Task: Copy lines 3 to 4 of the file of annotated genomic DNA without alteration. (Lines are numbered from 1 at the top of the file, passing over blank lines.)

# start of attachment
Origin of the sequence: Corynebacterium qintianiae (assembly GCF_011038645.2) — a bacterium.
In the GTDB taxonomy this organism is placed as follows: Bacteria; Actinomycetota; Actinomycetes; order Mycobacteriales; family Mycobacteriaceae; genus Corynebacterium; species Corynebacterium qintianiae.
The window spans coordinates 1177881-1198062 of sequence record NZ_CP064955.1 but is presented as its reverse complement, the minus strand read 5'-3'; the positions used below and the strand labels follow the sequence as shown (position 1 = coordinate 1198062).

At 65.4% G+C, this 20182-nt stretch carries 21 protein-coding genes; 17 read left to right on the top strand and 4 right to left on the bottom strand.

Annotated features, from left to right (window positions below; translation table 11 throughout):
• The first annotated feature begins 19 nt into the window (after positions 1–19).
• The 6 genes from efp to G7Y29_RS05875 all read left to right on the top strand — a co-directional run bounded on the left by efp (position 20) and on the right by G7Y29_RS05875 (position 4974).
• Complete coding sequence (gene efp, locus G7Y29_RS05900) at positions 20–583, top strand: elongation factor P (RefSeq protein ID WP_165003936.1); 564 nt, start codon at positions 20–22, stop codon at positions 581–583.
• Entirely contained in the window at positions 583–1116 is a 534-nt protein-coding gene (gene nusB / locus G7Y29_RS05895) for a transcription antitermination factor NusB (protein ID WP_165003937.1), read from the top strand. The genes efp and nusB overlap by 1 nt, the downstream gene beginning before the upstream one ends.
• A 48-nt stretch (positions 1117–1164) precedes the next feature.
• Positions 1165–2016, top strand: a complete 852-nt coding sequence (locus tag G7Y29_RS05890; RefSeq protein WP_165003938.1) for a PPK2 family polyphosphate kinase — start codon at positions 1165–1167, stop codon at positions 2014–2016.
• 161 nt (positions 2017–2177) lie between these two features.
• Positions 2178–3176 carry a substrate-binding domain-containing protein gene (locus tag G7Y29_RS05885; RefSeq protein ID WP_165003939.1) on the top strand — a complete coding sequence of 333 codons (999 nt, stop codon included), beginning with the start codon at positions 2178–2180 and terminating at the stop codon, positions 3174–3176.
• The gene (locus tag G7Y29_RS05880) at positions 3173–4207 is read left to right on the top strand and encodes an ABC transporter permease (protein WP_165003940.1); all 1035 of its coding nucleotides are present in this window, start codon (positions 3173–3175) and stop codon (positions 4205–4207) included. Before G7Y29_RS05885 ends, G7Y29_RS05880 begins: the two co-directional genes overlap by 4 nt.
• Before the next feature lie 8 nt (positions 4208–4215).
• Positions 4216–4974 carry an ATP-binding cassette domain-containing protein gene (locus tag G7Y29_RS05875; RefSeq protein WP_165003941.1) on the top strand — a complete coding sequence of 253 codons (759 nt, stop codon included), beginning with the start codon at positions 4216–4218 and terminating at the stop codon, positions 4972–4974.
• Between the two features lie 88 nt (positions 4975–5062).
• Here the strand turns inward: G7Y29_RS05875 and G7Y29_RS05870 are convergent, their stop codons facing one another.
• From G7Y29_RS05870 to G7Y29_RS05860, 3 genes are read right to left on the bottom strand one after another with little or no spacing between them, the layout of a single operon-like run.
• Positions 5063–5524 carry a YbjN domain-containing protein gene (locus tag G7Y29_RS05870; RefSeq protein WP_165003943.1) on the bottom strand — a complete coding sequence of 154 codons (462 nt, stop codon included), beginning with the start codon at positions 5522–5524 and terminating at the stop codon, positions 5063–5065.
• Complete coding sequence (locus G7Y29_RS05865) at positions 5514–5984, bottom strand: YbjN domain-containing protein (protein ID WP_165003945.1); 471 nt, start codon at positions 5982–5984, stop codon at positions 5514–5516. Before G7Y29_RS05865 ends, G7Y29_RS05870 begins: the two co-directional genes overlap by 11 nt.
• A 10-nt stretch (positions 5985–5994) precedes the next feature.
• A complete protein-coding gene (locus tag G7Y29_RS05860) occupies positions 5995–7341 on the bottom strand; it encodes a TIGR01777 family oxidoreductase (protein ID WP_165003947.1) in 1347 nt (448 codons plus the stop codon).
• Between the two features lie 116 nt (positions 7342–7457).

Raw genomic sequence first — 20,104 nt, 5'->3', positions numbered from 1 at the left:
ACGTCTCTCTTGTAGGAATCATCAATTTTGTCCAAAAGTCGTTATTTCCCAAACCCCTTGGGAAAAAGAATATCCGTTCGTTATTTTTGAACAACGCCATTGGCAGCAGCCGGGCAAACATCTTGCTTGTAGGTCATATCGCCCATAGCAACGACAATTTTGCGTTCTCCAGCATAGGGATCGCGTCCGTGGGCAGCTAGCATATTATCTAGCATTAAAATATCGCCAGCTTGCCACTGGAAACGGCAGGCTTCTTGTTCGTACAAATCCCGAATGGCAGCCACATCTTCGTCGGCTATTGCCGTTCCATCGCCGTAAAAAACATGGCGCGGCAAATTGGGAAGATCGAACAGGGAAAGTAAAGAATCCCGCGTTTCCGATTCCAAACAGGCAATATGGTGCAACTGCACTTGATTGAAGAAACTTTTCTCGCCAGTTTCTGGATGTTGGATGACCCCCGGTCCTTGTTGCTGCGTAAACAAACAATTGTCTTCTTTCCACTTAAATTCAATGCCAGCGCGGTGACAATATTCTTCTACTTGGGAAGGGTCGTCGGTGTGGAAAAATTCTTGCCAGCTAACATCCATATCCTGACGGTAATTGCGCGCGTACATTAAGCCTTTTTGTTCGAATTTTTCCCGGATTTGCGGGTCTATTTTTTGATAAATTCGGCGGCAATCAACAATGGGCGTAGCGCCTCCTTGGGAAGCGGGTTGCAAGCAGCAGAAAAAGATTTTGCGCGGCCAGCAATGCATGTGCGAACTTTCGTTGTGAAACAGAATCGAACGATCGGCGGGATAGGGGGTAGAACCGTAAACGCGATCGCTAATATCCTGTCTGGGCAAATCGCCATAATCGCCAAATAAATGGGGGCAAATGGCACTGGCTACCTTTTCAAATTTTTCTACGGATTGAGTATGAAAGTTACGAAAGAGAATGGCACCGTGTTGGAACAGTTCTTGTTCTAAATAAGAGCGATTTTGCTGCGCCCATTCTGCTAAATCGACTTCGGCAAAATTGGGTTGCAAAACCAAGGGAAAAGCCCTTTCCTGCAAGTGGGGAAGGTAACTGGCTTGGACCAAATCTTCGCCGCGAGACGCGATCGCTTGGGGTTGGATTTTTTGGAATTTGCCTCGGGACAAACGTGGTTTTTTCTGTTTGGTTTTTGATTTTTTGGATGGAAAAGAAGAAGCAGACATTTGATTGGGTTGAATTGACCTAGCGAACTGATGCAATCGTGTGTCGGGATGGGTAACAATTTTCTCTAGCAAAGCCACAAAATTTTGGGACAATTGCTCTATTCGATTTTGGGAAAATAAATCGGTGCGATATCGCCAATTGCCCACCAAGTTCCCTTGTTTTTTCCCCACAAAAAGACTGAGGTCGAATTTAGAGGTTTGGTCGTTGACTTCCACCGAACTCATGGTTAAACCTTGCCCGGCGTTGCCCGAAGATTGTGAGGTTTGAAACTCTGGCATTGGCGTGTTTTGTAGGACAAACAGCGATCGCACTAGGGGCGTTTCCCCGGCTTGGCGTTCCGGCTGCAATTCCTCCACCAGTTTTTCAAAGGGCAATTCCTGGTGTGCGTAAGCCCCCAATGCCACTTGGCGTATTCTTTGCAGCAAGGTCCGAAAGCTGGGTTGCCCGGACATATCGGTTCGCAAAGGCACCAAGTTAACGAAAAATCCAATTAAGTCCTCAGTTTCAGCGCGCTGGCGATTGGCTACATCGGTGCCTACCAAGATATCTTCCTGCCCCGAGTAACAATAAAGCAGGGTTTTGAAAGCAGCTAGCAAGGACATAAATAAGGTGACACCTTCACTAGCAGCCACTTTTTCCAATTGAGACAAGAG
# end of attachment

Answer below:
The window spans coordinates 1177881-1198062 of sequence record NZ_CP064955.1 but is presented as its reverse complement, the minus strand read 5'-3'; the positions used below and the strand labels follow the sequence as shown (position 1 = coordinate 1198062).

At 65.4% G+C, this 20182-nt stretch carries 21 protein-coding genes; 17 read left to right on the top strand and 4 right to left on the bottom strand.